Up to two months of grating drilling sounds may be the price Menlo Park's water users will pay for a reliable water supply in times of emergency.
The city of Menlo Park has hired a contractor, Maggiora Bros. Drilling Inc., to build an emergency water supply well at the city's corporation yard, located at 333 Burgess Drive.
Construction is expected to start in January. The drilling could take fewer than 60 days, with seven to 10 of those days subject to 24/7 drilling, according to a staff report. The rest of the drilling will occur during normal working hours.
It will be the Menlo Park Municipal Water District's first well dedicated to storing water for emergencies, according to staff.
A list of potential well locations, created in 2010-11, is ranked in order of desirability and feasibility according to the city's urban water management plan (see diagram).
Today, if an earthquake or other disaster damaged the district's distribution network, nearly 3,000 households and businesses could immediately lose water, staff said.
According to a study, district customers could be without water from the Hetch Hetchy Regional Water System for 20 to 30 days during repairs, city staff say.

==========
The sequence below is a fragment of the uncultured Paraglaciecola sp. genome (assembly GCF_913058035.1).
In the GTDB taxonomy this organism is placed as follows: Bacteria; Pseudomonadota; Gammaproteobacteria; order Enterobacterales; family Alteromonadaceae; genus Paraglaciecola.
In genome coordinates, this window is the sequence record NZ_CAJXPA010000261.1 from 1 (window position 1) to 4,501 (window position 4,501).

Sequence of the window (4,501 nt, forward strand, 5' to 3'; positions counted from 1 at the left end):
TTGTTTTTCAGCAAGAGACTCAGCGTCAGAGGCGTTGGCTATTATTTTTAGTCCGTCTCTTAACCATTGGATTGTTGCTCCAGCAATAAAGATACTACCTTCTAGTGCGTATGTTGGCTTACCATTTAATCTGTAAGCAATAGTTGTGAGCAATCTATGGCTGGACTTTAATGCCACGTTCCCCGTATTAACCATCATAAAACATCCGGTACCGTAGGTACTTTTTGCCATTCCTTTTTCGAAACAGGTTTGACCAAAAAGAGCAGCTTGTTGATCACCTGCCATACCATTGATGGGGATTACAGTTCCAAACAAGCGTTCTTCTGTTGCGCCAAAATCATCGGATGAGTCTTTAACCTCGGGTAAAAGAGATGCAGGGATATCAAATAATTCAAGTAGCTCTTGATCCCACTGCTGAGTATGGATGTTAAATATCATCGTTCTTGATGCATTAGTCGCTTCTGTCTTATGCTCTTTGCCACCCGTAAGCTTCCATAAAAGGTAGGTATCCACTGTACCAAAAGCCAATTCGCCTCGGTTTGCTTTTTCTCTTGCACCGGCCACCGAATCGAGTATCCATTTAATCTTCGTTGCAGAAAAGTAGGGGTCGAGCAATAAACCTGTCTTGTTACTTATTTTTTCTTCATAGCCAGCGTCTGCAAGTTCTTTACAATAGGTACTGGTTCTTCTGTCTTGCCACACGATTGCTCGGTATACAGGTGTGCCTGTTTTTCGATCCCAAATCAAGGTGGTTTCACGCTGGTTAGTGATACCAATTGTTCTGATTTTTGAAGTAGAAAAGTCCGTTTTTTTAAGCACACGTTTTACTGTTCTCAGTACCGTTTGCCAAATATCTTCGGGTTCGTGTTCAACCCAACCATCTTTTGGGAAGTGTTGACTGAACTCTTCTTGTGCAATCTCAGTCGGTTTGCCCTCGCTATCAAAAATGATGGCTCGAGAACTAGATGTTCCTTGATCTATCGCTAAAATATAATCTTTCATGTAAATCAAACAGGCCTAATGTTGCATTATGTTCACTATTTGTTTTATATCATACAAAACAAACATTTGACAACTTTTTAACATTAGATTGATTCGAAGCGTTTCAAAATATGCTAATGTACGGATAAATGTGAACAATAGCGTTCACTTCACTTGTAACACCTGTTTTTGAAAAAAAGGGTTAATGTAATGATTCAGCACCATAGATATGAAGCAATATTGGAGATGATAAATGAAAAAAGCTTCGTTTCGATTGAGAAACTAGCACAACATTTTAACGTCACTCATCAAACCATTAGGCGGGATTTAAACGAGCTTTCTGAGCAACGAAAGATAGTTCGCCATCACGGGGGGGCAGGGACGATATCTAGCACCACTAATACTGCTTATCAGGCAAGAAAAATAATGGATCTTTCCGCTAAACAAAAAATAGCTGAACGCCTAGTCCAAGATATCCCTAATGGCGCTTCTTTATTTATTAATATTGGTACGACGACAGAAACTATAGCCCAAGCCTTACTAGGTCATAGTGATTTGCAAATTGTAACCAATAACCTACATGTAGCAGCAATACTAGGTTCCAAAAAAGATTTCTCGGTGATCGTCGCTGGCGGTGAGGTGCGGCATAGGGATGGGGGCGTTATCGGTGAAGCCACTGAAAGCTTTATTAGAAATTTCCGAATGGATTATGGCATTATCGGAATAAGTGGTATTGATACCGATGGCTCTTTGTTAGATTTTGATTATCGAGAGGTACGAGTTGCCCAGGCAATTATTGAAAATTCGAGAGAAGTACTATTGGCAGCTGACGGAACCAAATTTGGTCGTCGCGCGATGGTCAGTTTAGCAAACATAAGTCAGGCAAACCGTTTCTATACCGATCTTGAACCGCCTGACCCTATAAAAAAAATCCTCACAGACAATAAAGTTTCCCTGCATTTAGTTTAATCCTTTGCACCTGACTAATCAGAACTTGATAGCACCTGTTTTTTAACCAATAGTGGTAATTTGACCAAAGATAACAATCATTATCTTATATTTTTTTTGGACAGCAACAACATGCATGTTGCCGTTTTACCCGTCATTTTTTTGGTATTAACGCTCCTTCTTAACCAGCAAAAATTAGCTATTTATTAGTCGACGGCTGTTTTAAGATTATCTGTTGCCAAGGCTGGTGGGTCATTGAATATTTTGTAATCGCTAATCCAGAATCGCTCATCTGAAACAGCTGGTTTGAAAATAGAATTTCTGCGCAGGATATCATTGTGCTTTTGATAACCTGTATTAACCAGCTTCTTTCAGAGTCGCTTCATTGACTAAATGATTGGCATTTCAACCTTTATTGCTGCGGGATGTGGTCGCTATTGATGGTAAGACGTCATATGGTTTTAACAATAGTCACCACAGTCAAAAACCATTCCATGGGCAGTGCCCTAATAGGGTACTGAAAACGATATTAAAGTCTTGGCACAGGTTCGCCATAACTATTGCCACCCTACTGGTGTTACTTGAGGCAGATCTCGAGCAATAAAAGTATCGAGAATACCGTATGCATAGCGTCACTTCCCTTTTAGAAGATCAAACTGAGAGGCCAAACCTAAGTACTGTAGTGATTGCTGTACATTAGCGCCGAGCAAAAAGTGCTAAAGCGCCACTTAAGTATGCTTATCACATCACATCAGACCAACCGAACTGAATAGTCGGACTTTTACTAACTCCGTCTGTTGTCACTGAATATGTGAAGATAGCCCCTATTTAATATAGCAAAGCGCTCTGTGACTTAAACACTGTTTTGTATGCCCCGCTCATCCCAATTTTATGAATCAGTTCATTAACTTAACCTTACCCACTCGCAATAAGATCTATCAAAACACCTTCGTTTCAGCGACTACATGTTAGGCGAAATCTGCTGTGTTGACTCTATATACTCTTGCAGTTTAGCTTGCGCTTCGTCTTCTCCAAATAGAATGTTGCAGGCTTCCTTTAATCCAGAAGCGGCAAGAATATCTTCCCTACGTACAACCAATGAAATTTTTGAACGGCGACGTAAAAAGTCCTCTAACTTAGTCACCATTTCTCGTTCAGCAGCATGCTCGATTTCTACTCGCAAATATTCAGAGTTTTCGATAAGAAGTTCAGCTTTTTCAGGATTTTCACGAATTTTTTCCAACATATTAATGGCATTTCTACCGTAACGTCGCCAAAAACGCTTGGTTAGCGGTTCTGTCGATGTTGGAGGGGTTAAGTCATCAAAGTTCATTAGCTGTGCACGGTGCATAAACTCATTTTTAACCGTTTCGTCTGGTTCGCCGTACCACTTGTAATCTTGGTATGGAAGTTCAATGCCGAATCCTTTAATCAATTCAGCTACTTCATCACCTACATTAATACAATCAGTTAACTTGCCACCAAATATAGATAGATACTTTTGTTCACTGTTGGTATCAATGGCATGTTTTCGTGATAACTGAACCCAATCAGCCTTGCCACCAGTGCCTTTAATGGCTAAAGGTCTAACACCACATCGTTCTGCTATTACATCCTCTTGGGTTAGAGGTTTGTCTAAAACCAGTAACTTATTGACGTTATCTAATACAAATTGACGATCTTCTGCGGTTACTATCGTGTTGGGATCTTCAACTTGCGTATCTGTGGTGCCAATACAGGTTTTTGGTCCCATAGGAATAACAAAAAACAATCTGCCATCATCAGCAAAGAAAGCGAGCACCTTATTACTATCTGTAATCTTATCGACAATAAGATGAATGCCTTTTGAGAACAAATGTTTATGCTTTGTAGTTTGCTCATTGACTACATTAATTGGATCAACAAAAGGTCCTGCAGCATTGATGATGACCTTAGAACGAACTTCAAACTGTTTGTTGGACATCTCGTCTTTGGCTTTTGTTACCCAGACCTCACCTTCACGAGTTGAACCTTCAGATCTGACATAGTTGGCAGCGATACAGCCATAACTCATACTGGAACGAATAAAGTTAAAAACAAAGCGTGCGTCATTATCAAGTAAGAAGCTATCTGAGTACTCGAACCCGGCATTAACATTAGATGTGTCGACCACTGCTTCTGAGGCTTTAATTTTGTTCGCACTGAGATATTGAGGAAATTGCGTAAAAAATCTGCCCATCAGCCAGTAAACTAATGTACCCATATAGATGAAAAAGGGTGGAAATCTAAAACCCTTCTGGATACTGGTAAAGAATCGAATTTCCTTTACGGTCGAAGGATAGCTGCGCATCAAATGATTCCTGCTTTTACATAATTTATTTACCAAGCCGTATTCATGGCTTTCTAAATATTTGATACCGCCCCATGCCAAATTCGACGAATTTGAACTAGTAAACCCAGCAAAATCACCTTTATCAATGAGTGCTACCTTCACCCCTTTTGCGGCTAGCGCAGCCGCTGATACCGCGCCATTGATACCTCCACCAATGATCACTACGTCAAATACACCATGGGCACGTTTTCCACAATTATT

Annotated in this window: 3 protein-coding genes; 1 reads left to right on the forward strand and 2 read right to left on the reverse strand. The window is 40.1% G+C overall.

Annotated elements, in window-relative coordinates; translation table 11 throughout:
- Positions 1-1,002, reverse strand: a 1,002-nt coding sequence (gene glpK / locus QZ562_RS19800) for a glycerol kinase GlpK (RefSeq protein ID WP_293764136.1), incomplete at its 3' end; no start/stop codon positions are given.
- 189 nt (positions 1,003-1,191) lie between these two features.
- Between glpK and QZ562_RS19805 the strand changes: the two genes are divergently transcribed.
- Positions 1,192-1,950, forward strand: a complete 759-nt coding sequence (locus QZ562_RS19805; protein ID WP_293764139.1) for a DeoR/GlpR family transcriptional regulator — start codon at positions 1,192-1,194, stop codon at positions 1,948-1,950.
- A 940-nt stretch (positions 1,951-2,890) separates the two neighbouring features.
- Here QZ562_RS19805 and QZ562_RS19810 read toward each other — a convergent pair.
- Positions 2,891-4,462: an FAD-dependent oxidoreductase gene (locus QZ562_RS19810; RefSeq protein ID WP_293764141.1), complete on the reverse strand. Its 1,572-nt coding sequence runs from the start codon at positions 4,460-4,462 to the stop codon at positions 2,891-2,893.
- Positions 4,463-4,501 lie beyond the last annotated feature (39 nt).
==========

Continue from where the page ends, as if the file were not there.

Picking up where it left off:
The district serves about 16,000 of Menlo Park's residents in Sharon Heights and the city east of El Camino Real. (The central part of the city gets water from California Water Service or Cal Water.)
The city intends to eventually build three or four emergency wells, which would provide users with up to 3,000 gallons of water per minute.
Plans for the next two wells are already underway. In July 2016, the city awarded a $1.6 million contract to consultants from Infrastructure Engineering Corp. to pick locations, prepare environmental documents, design and help with constructing two more wells.
When drilling on the first well begins, nearby residents and businesses will be notified with door hangers, postcards and community meetings, according to the city. Above-ground construction for the first well is expected to start in summer 2017.